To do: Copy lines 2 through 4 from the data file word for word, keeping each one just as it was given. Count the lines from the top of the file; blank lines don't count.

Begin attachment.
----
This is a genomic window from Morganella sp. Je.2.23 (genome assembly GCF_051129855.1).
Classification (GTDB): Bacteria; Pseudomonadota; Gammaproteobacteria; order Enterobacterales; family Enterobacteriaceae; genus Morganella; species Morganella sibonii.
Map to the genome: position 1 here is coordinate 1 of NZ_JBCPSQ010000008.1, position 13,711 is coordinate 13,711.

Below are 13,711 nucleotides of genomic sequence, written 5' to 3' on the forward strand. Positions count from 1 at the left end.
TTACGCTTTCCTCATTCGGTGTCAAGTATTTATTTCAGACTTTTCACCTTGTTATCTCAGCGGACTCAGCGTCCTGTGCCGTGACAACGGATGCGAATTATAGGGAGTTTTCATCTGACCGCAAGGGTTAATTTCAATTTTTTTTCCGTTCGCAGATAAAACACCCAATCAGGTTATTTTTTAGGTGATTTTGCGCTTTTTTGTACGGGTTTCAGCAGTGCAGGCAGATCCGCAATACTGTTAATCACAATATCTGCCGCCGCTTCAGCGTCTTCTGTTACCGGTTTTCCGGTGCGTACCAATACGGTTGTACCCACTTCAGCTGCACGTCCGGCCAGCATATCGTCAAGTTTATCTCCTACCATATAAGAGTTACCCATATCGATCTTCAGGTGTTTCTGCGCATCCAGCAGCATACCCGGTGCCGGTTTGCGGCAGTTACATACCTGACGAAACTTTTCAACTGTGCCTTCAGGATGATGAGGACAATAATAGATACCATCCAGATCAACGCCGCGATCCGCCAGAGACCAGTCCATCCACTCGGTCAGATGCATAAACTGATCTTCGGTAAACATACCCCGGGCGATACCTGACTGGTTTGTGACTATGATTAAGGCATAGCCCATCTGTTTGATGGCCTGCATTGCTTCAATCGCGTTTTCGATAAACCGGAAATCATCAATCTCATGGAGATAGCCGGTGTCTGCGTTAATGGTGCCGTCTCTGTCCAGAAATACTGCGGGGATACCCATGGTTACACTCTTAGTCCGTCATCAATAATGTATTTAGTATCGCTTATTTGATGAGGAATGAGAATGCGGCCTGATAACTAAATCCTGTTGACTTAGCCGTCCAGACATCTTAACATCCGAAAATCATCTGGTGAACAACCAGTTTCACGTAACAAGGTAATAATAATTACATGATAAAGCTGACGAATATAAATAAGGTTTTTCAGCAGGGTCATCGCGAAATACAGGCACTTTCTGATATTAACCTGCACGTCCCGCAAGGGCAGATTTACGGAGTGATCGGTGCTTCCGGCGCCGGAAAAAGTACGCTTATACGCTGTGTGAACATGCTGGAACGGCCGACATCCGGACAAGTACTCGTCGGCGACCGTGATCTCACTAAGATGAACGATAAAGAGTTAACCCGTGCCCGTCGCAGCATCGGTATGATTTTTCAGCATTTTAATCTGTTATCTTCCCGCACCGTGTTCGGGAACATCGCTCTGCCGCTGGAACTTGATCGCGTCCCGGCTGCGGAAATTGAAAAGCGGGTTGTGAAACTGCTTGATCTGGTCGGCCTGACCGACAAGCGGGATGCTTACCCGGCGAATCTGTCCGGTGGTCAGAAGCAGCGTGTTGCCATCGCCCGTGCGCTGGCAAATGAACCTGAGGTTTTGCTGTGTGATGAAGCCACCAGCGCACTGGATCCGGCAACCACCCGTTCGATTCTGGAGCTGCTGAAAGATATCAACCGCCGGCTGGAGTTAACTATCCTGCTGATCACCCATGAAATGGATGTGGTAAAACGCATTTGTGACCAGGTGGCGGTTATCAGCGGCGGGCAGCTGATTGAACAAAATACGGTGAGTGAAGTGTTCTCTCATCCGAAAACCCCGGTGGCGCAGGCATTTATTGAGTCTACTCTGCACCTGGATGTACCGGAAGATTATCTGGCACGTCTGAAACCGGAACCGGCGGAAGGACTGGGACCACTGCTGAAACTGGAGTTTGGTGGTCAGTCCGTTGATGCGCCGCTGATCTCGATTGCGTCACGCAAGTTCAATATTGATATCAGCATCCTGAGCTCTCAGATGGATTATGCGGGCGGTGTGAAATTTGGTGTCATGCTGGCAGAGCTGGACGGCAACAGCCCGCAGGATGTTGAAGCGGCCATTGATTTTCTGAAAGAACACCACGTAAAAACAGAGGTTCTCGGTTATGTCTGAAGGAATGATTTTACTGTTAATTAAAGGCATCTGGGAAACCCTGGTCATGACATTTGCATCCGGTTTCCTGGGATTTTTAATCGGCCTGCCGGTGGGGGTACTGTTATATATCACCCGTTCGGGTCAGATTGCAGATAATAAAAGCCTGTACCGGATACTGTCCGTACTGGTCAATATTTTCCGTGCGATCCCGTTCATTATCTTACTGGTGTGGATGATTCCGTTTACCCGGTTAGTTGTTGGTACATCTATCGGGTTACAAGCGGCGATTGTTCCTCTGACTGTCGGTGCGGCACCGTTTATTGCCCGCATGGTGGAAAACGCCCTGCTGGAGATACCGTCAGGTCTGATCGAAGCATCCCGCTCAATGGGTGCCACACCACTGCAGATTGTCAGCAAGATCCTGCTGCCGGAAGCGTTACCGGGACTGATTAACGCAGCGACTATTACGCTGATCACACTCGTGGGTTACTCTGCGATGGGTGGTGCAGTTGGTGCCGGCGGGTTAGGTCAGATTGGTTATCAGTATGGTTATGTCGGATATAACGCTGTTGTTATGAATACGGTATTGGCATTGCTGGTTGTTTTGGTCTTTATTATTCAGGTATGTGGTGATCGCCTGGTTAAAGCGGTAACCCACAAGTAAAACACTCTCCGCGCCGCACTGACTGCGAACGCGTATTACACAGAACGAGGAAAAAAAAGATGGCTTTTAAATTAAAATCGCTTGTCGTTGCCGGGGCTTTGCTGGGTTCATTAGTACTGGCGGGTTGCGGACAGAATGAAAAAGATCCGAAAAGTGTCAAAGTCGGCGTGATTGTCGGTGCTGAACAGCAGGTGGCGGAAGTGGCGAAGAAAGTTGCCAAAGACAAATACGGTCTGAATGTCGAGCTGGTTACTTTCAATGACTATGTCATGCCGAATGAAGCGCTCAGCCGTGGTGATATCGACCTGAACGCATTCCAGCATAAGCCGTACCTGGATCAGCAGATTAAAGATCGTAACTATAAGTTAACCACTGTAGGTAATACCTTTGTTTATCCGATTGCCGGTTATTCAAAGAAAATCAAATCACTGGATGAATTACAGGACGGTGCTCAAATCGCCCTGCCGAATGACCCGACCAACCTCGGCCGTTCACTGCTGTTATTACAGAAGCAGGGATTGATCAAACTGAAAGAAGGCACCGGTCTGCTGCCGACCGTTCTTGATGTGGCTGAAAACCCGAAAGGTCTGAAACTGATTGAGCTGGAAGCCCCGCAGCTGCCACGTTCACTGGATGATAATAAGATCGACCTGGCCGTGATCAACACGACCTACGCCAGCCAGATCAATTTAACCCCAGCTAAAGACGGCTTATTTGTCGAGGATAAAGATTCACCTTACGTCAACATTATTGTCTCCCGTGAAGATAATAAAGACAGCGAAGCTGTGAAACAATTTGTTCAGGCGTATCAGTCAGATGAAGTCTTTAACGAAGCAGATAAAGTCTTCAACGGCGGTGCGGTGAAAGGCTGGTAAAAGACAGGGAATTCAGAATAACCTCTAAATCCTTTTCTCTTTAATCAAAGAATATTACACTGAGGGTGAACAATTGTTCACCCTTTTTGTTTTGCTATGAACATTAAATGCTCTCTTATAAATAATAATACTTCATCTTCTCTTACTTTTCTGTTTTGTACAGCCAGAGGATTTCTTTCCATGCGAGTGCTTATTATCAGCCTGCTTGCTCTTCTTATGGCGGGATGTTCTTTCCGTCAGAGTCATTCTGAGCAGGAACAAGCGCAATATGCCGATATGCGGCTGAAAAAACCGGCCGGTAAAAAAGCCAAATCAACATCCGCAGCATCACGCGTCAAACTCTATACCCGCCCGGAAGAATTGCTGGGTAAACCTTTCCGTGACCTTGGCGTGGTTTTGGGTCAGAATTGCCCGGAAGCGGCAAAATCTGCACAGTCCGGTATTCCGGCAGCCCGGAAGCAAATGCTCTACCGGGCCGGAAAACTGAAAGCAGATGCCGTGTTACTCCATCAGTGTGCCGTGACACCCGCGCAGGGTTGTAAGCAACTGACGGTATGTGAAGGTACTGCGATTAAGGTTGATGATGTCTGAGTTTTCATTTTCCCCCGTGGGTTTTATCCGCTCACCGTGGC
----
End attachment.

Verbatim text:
Classification (GTDB): Bacteria; Pseudomonadota; Gammaproteobacteria; order Enterobacterales; family Enterobacteriaceae; genus Morganella; species Morganella sibonii.
Map to the genome: position 1 here is coordinate 1 of NZ_JBCPSQ010000008.1, position 13,711 is coordinate 13,711.

Below are 13,711 nucleotides of genomic sequence, written 5' to 3' on the forward strand. Positions count from 1 at the left end.